Alastair Laird: The operation temperature of a gas reactor is around 550 degrees Celsius, with a 300 degree inlet steam temperature. Steam can be reheated using the Rankine cycle to increase efficiency. If the outlet temperature it hot, you use reheat steam, and have cold water available gives a better vacuum all helps the reactor generate more efficiently. Alastair Laird went to work at Dungeness B on the South coast of England, which was effectively the first full-scale prototype of a gas-cooled reactor. It didn’t work well and wasn’t designed perfectly, such as components not fitting in the right spaces; it was built by a consortium by a competition process. Due to this, a single design authority entity was created called National Nuclear Corporation. At Dungeness, Laird looked after the turbine, fuel outages, and learned about what else goes into a nuclear reactor other than the reactor itself. After spending fifteen years in operations at five plants with British Energy, Laird had the opportunity to join British Nuclear Fuels Ltd (BNFL). Nuclear power plants are designed to be a flexible base load, meaning there is always associated risk. They were part of the national strategic infrastructure, but to privatize them there had to be a niche in the market. The first attempt failed, so nuclear was kept in the public hands. The nuclear utilities wanted to be privatized and felt they had a role. Around 1993, the position was agreed upon that if nuclear utilities could demonstrate three years of continuous cost improvement against the unit strike price that the market was set to demonstrate it could survive in the market. This happened in 1996 and by 1997, British Energy was formed; Laird was on the privatization team.
Q5 - Nuclear Decommissioning Process
Bret Kugelmass: How does decommissioning differ for weapons waste and civilian power?
Alastair Laird: There are many legacy facilities, some as a direct result of the civil research and development program and some tied to the dash for a nuclear defense or bomb production. The U.K. has a mix of both. These facilities have nuclear material and contamination that needs to be cleaned up, environmentally remediated, and decommissioned and demolished. Scotland has legacy sites from the fast reactor and R&D programs, including Dounreay. Dounreay had the full 360 of early reactor design, fuel cycle areas, and legacy decommissioning facilities. Some of the modern facilities were built with decommissioning in mind, but most of the early facilities were built with a focus on speed. In Magnox reactors, fuel storage is not the norm but is instead moved and sent to Sellafield. To suddenly defuel four reactors, instead of a bunch of fuel in every fuel cycle, the reprocessing facility at Sellafield could not take all the fuel at the same time. There was a logic at optimizing the Magnox fuel. In the U.K., decommissioning licenses are given right from the start as a regulator approval to continue under the existing license and commence decommissioning. The Magnox fuel rods are highly irradiated and radioactive, so they must be put within a shielding condition, transported from the reactor into a flask and into the processing facility at Sellafield. The Magnox fuel is transported in water and the cladding is removed in the reprocessing facility. Laird spent five years with BNFL at Sellafield, joined the Nuclear Decommissioning Authority for four years, and they joined a U.S. company, Project Time & Cost (PT&C). This work was focused on project assurance and validating costs and schedules while supporting projects going forward. Alastair Laird now works as an independent consultant, supporting programs such as waste encapsulation.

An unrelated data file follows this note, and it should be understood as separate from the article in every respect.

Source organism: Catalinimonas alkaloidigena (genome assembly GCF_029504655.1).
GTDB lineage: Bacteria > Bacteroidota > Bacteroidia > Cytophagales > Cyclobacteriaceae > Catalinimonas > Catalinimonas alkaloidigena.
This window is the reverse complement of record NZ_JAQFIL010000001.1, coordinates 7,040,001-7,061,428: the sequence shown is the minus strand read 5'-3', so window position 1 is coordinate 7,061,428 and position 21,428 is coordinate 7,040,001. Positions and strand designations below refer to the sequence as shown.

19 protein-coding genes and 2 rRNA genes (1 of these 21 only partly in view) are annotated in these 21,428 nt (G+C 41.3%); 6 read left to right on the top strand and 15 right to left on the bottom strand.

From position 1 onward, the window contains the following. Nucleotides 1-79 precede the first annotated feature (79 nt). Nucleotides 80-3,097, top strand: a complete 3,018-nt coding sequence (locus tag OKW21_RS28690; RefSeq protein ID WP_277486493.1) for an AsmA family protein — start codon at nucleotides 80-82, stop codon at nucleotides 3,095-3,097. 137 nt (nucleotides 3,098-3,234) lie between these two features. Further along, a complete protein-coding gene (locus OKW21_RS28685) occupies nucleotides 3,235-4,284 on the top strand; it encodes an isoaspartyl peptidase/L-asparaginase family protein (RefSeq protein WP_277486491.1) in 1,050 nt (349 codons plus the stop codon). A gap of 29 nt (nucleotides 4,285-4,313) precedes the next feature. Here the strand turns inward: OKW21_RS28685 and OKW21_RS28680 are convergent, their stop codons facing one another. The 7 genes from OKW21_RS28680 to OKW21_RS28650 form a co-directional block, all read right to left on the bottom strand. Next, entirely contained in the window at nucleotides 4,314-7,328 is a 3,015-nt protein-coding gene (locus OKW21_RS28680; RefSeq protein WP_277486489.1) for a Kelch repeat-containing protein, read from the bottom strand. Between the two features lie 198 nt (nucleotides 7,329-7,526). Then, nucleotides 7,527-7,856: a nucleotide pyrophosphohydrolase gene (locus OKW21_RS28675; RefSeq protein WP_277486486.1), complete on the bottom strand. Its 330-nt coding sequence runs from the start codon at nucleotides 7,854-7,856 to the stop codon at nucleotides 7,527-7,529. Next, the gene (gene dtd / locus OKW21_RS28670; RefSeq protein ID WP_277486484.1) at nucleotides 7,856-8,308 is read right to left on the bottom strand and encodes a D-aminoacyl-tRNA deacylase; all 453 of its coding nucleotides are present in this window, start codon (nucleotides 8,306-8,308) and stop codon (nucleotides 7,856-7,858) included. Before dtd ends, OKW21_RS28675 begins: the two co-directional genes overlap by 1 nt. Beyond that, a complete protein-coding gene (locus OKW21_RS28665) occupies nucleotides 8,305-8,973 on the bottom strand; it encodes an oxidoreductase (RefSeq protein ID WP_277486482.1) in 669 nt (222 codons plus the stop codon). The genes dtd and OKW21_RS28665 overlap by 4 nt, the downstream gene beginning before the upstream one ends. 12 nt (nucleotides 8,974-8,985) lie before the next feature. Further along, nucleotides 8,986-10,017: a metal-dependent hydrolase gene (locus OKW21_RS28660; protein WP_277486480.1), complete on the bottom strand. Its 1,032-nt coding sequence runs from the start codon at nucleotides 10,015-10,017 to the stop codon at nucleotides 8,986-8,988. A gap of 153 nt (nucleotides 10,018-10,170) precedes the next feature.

Q6 - European Nuclear Society
Bret Kugelmass: As the President of the European Nuclear Society, what are you doing to advocate for the members?
Alastair Laird: The European Nuclear Society (ENS) is the holding society for all the European member states that have nuclear and usually have their own nuclear society. Alastair Laird represents the European professional memberships, with 21 member societies, with a wider membership of 10,000 industry professionals. The ENS is about behaviors, standards, training, advocacy, and joining up collectively as industry professionals. Technical conferences, networking events, and webinars support that dialogue. ENS is co-located in Brussels with FORATOM, which have a symbiotic relationship. Many people don’t understand the technology and all they know about is the major accidents. Advocates end up talking about nuclear safety. Safety enhancements increase cost, which is justified by safety, leading to a spiral of cost increases. When the scientists do their design right and the operators operate the plant per procedures, nuclear is successful. Communication about nuclear has differing effects on the public audience; different aspects of the technology inspire confidence. The power generation record of nuclear is phenomenal. The world has become so electricity-centric and civil nuclear power is a key element to keeping the lights on. With a good track record, a consistent investment program is needed to adapt to the changing market. If more politicians and advocacy groups focus on nuclear as a solution for climate change, more people will embrace it.